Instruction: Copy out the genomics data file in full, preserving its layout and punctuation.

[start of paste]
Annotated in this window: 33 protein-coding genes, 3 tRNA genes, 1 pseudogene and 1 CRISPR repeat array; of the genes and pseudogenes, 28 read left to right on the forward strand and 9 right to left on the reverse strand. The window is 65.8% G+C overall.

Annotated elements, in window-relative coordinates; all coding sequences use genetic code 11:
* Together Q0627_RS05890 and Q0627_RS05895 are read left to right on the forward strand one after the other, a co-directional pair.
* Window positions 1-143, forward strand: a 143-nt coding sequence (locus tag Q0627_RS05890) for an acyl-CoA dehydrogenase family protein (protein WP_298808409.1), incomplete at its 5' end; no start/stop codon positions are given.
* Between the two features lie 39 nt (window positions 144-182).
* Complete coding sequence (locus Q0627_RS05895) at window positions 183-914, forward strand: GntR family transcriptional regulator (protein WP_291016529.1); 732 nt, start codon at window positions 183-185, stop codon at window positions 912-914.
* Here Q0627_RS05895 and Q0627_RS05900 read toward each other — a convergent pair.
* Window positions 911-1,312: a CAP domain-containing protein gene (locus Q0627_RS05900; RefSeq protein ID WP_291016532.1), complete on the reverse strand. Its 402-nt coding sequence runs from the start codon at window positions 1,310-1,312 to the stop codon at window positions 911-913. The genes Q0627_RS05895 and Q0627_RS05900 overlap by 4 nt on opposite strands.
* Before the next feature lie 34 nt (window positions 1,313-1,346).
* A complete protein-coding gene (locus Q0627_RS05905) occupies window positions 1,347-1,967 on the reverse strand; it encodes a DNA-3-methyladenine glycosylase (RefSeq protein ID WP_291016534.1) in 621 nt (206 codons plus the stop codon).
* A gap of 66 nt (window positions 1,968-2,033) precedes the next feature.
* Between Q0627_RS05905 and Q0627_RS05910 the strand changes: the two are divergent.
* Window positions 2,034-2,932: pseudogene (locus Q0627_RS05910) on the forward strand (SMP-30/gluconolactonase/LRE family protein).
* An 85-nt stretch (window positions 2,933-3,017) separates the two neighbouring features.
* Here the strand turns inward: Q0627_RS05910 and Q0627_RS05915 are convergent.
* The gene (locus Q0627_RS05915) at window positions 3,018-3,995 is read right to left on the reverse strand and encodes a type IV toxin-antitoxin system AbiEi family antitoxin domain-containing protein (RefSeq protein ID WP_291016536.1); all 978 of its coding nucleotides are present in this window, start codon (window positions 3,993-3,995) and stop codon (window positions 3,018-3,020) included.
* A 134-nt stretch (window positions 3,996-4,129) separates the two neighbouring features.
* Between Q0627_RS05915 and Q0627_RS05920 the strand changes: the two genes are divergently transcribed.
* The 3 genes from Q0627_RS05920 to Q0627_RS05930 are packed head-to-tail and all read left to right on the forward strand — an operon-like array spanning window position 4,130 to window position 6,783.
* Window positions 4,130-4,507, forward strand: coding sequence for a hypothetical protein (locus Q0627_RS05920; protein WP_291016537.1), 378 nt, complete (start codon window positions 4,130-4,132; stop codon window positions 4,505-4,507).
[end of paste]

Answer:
Annotated in this window: 33 protein-coding genes, 3 tRNA genes, 1 pseudogene and 1 CRISPR repeat array; of the genes and pseudogenes, 28 read left to right on the forward strand and 9 right to left on the reverse strand. The window is 65.8% G+C overall.

Annotated elements, in window-relative coordinates; all coding sequences use genetic code 11:
* Together Q0627_RS05890 and Q0627_RS05895 are read left to right on the forward strand one after the other, a co-directional pair.
* Window positions 1-143, forward strand: a 143-nt coding sequence (locus tag Q0627_RS05890) for an acyl-CoA dehydrogenase family protein (protein WP_298808409.1), incomplete at its 5' end; no start/stop codon positions are given.
* Between the two features lie 39 nt (window positions 144-182).
* Complete coding sequence (locus Q0627_RS05895) at window positions 183-914, forward strand: GntR family transcriptional regulator (protein WP_291016529.1); 732 nt, start codon at window positions 183-185, stop codon at window positions 912-914.
* Here Q0627_RS05895 and Q0627_RS05900 read toward each other — a convergent pair.
* Window positions 911-1,312: a CAP domain-containing protein gene (locus Q0627_RS05900; RefSeq protein ID WP_291016532.1), complete on the reverse strand. Its 402-nt coding sequence runs from the start codon at window positions 1,310-1,312 to the stop codon at window positions 911-913. The genes Q0627_RS05895 and Q0627_RS05900 overlap by 4 nt on opposite strands.
* Before the next feature lie 34 nt (window positions 1,313-1,346).
* A complete protein-coding gene (locus Q0627_RS05905) occupies window positions 1,347-1,967 on the reverse strand; it encodes a DNA-3-methyladenine glycosylase (RefSeq protein ID WP_291016534.1) in 621 nt (206 codons plus the stop codon).
* A gap of 66 nt (window positions 1,968-2,033) precedes the next feature.
* Between Q0627_RS05905 and Q0627_RS05910 the strand changes: the two are divergent.
* Window positions 2,034-2,932: pseudogene (locus Q0627_RS05910) on the forward strand (SMP-30/gluconolactonase/LRE family protein).
* An 85-nt stretch (window positions 2,933-3,017) separates the two neighbouring features.
* Here the strand turns inward: Q0627_RS05910 and Q0627_RS05915 are convergent.
* The gene (locus Q0627_RS05915) at window positions 3,018-3,995 is read right to left on the reverse strand and encodes a type IV toxin-antitoxin system AbiEi family antitoxin domain-containing protein (RefSeq protein ID WP_291016536.1); all 978 of its coding nucleotides are present in this window, start codon (window positions 3,993-3,995) and stop codon (window positions 3,018-3,020) included.
* A 134-nt stretch (window positions 3,996-4,129) separates the two neighbouring features.
* Between Q0627_RS05915 and Q0627_RS05920 the strand changes: the two genes are divergently transcribed.
* The 3 genes from Q0627_RS05920 to Q0627_RS05930 are packed head-to-tail and all read left to right on the forward strand — an operon-like array spanning window position 4,130 to window position 6,783.
* Window positions 4,130-4,507, forward strand: coding sequence for a hypothetical protein (locus Q0627_RS05920; protein WP_291016537.1), 378 nt, complete (start codon window positions 4,130-4,132; stop codon window positions 4,505-4,507).